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Moms make a lot of sacrifices for their kids. Should they expect all the people around them (co-workers, friends, family) without kids to do the same for their family?
This debate came up in a forum thread when a full-out argument occurred between two co-workers about taking a holiday off (Easter in this case), one a mom and the other without kids. The woman without kids asked the community if she was being a jerk for refusing to work the holiday.
The original poster (OP), a 23-year-old woman without kids, was been caught in a heated debate with a co-worker after she refused to work on Easter to allow her colleague with children to spend time with her family.
According to the OP, she had already worked during Christmas and Thanksgiving to allow her colleagues to be with their families, and she wasn’t going to be guilted into working on Easter too. When the mom that had been scheduled to work Easter asked the OP to cover, she politely said no thank you and that she had plans. This infuriated the mom and led to a heated argument.
Many Hurtful Words Were Said
Both ladies got quite angry and said some hurtful words. The mom said she makes many sacrifices for her kids and just wants to spend the holiday with her kids. The OP said she’d already worked all of the other holidays for this reason without even a thank you. The mom then yelled that the OP shouldn’t need to be thanked for doing “what’s right.”
This was the final straw for the OP, to which she told her co-worker it’s not her problem that the mom has kids and that she should have thought about that before she had them.
The situation escalated, and the incident was reported to the Human Resources (HR) department. The woman’s colleagues suggested she was too harsh in her delivery, even though she had a right to refuse.
The OP started to feel bad about how she spoke to the woman out of anger. She talked to her mom and sister about it- they both agreed she had a right to refuse. But her mom still noted that she won’t understand how it feels to sacrifice a lot until she becomes a mother herself.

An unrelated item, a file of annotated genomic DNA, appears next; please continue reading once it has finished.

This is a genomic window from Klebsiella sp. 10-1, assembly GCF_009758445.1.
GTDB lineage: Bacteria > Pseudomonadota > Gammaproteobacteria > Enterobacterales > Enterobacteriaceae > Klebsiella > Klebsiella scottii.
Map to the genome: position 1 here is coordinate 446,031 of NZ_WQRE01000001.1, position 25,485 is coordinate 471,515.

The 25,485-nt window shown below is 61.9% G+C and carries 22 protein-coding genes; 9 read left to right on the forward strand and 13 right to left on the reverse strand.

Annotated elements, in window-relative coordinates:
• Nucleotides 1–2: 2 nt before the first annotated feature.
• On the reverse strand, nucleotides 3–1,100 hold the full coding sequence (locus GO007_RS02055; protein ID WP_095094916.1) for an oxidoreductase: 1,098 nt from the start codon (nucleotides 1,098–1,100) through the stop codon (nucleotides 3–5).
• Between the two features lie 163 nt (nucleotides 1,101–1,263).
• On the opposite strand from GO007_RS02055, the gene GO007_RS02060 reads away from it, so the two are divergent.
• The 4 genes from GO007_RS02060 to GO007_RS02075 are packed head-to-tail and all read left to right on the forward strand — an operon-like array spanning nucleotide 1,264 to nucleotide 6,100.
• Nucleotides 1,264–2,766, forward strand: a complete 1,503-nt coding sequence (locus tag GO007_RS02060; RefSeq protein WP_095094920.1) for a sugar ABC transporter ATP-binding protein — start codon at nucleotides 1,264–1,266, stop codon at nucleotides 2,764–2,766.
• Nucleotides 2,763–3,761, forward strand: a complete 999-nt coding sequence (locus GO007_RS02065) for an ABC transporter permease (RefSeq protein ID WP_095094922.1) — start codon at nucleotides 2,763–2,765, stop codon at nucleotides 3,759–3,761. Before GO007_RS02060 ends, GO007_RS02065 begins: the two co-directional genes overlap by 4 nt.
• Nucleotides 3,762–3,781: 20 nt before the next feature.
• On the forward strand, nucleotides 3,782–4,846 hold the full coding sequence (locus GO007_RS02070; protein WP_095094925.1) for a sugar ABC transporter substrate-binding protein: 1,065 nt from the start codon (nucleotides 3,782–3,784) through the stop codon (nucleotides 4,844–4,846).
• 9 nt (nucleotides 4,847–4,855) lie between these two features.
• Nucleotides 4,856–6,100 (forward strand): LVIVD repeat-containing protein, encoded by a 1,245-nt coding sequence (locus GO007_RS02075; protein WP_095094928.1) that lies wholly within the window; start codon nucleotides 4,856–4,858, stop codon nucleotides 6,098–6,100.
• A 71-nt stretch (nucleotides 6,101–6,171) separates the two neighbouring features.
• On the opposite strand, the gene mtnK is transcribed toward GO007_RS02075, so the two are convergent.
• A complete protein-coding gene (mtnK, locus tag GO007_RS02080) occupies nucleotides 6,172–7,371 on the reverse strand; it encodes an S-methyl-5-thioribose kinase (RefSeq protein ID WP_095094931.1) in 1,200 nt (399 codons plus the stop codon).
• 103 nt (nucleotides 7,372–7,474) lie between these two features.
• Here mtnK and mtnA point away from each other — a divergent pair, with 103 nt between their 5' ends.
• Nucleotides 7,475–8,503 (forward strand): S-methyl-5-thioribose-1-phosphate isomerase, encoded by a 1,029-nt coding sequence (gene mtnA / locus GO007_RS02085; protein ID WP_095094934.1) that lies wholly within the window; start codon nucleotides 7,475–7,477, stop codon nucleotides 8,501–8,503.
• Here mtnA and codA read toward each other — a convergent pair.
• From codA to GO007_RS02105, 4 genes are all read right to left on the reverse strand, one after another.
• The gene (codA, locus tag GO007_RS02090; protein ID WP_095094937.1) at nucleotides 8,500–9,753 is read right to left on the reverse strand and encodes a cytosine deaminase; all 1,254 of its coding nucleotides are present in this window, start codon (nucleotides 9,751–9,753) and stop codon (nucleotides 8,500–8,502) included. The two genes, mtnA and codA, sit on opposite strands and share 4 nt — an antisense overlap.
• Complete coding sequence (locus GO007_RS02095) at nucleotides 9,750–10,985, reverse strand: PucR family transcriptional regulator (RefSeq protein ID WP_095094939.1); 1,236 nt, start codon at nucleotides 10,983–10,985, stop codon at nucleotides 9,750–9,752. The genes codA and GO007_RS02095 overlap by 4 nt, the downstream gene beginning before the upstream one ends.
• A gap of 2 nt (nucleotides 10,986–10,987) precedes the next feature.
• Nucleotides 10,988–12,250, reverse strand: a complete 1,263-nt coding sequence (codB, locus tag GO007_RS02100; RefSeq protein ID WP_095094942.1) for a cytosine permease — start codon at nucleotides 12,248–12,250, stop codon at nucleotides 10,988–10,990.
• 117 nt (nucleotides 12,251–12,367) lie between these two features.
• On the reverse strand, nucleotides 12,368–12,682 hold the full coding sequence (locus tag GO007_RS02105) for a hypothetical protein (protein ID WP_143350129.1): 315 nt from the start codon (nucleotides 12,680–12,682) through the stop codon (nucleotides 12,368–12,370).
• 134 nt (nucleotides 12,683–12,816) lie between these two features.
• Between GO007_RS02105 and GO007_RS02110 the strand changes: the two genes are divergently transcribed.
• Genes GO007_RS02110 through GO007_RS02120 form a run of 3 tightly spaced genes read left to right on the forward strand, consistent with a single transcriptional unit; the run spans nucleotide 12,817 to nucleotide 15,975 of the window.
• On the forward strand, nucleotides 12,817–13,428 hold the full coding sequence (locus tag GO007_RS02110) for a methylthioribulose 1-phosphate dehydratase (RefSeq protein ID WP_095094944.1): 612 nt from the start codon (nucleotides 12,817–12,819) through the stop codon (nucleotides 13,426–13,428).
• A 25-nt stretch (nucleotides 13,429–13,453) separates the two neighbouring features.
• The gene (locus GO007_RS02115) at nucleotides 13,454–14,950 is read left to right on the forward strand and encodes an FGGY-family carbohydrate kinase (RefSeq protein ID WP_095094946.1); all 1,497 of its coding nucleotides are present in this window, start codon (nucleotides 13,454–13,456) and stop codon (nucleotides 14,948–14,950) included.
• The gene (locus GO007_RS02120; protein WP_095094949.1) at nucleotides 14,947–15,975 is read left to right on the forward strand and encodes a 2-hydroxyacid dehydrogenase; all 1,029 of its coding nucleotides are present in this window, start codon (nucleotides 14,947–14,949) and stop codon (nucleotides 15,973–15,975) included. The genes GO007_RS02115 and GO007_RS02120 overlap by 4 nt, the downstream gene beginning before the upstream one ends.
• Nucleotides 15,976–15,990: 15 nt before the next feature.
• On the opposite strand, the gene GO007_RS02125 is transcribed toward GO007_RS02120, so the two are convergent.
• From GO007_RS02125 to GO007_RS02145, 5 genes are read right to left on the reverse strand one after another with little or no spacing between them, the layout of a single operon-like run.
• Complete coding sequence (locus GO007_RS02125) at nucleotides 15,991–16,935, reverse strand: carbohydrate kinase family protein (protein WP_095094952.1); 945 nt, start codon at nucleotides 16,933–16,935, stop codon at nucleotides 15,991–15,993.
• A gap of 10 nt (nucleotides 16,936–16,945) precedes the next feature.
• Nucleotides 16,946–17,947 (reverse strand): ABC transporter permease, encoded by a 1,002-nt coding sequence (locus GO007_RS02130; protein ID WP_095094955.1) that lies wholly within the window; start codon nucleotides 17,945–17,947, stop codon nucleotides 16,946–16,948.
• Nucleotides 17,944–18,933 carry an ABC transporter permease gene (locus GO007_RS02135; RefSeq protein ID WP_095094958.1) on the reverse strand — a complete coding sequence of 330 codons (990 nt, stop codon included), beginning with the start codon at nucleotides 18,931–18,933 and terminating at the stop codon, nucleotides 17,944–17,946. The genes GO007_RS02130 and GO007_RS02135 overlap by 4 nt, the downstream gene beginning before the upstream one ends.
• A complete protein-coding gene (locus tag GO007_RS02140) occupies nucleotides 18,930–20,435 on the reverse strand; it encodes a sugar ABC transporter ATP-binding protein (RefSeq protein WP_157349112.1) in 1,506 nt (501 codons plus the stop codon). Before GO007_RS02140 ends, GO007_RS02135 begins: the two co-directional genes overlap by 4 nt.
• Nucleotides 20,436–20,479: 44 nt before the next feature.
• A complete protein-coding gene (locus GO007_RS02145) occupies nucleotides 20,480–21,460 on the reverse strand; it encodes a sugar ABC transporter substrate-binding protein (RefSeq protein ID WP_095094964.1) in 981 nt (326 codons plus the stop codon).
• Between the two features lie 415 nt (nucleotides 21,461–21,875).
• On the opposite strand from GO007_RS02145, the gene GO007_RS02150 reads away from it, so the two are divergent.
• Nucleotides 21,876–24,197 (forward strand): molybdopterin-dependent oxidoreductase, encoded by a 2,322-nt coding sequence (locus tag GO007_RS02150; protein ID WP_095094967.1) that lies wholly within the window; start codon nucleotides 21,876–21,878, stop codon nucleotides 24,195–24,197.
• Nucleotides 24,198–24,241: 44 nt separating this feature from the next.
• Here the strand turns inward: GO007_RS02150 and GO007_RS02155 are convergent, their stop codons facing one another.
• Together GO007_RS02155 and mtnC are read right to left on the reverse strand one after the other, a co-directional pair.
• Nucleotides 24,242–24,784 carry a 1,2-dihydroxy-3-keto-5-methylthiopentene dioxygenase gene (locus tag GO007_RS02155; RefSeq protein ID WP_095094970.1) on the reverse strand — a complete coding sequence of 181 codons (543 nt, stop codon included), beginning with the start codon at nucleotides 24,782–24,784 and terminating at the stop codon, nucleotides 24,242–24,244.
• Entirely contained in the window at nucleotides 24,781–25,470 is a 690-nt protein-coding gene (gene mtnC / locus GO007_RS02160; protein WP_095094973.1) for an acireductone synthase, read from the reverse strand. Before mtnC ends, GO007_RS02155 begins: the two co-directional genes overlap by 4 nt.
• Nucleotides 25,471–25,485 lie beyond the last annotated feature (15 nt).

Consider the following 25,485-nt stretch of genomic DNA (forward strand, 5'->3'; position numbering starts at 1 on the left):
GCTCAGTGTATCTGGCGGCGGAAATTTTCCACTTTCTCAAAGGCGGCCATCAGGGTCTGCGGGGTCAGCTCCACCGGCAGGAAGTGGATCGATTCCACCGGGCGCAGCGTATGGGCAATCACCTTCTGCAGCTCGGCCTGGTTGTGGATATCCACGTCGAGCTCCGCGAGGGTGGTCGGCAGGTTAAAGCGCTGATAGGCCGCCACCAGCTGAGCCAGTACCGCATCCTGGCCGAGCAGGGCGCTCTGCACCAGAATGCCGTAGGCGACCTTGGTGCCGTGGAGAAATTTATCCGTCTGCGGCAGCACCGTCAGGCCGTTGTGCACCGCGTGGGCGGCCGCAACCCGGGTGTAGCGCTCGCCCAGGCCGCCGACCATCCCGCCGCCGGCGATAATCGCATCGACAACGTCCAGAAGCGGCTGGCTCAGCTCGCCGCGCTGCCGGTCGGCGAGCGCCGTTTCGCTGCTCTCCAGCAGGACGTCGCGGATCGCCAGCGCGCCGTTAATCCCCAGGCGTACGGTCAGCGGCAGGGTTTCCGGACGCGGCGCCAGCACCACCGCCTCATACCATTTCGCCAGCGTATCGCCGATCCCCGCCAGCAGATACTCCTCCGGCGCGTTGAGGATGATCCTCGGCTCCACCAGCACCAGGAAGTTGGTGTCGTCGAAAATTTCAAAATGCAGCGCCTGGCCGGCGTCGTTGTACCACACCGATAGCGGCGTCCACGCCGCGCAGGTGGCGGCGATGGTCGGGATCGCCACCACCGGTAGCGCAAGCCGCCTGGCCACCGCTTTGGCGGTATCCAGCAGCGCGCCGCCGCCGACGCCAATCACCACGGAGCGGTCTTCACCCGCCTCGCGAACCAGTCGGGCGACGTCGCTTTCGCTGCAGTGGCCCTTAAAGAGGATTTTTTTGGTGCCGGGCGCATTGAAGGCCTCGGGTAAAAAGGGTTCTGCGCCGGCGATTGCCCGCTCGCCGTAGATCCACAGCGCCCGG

This got the OP thinking if she approached the situation wrong, but she still feels strongly that she deserves a holiday off. She shares that she did apologize to her coworkers for getting angry and will simply say “no” politely in the future.
The Big Debate
The debate that ensued was centered on whether or not the woman had a right to refuse to work on Easter. The community unanimously supported the OP in her right to say no. Some commenters felt the OP was too harsh, but others applauded her for standing her ground.
The top comment summarizes the situation perfectly, “OP, you have been very generous in taking on shifts for the previous major holidays- you’ve pulled your weight in being courteous, now you’re being walked on. They expect it of you going forward. Hold your ground. It’s unfortunate this lady pushed your buttons until you had such a strong reaction instead of trying to find another solution. But that’s on her. No is a complete sentence.”
Another user told the OP that her mom’s snarky comment about “not understanding” wasn’t helpful, “You do not owe your co-workers with kids your holidays. You do not owe them your evenings. You do not owe them your weekends. They chose to have children, and that choice is not your responsibility. Period. End of story. And if and when this argument comes up again, that right there is what you say to them.”
Other users were quick to point out that Easter is a religious holiday, not a “kids” holiday. Thus, they found it strange that the mom would be surprised that people without kids also want the day off.
One mom came to the OP’s support, too, saying, “I’m a parent and I’m saying this as a parent. You don’t need to have kids to understand what it’s like to sacrifice something. Parents aren’t the only people alive who sacrifice stuff for others.” (Many pointed out that Jesus Christ, the reason for celebrating Easter in the first place, was a man with no kids and made lots of sacrifices.)
Conclusion: You Can Say No
In conclusion, the situation surrounding the woman’s refusal to work on Easter highlights the challenges of balancing work and family responsibilities. While it is important to be understanding and accommodating of colleagues with children, it is also essential to recognize the needs and rights of those without children. Ultimately, the situation could have been handled better if both parties had communicated effectively and treated each other with respect.